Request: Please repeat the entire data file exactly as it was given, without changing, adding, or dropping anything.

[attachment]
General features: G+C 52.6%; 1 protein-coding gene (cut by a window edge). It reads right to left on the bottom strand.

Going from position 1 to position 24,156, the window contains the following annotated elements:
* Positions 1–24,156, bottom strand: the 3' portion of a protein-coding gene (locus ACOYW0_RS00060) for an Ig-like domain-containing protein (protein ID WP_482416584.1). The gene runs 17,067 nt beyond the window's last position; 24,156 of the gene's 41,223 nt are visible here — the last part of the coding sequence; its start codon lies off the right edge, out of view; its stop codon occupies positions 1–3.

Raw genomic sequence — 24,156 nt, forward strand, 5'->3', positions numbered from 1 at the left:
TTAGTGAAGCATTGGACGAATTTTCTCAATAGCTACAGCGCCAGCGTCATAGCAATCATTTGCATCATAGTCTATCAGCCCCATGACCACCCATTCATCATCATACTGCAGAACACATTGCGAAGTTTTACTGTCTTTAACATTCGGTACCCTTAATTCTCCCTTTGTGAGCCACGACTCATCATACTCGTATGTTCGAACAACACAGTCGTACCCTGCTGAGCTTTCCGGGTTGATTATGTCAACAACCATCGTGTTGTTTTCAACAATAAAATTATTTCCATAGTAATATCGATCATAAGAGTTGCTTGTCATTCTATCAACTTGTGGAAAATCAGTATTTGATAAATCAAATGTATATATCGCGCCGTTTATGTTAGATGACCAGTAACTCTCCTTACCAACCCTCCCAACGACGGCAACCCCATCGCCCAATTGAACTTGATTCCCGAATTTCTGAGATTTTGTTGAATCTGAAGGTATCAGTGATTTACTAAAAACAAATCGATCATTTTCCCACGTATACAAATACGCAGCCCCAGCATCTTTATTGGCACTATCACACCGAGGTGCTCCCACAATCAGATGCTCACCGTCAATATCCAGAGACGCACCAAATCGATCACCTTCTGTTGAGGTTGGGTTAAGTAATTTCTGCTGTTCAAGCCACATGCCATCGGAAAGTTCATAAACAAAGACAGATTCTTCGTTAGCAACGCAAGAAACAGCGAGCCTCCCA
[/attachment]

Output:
General features: G+C 52.6%; 1 protein-coding gene (cut by a window edge). It reads right to left on the bottom strand.

Going from position 1 to position 24,156, the window contains the following annotated elements:
* Positions 1–24,156, bottom strand: the 3' portion of a protein-coding gene (locus ACOYW0_RS00060) for an Ig-like domain-containing protein (protein ID WP_482416584.1). The gene runs 17,067 nt beyond the window's last position; 24,156 of the gene's 41,223 nt are visible here — the last part of the coding sequence; its start codon lies off the right edge, out of view; its stop codon occupies positions 1–3.

Raw genomic sequence — 24,156 nt, forward strand, 5'->3', positions numbered from 1 at the left:
TTAGTGAAGCATTGGACGAATTTTCTCAATAGCTACAGCGCCAGCGTCATAGCAATCATTTGCATCATAGTCTATCAGCCCCATGACCACCCATTCATCATCATACTGCAGAACACATTGCGAAGTTTTACTGTCTTTAACATTCGGTACCCTTAATTCTCCCTTTGTGAGCCACGACTCATCATACTCGTATGTTCGAACAACACAGTCGTACCCTGCTGAGCTTTCCGGGTTGATTATGTCAACAACCATCGTGTTGTTTTCAACAATAAAATTATTTCCATAGTAATATCGATCATAAGAGTTGCTTGTCATTCTATCAACTTGTGGAAAATCAGTATTTGATAAATCAAATGTATATATCGCGCCGTTTATGTTAGATGACCAGTAACTCTCCTTACCAACCCTCCCAACGACGGCAACCCCATCGCCCAATTGAACTTGATTCCCGAATTTCTGAGATTTTGTTGAATCTGAAGGTATCAGTGATTTACTAAAAACAAATCGATCATTTTCCCACGTATACAAATACGCAGCCCCAGCATCTTTATTGGCACTATCACACCGAGGTGCTCCCACAATCAGATGCTCACCGTCAATATCCAGAGACGCACCAAATCGATCACCTTCTGTTGAGGTTGGGTTAAGTAATTTCTGCTGTTCAAGCCACATGCCATCGGAAAGTTCATAAACAAAGACAGATTCTTCGTTAGCAACGCAAGAAACAGCGAGCCTCCCA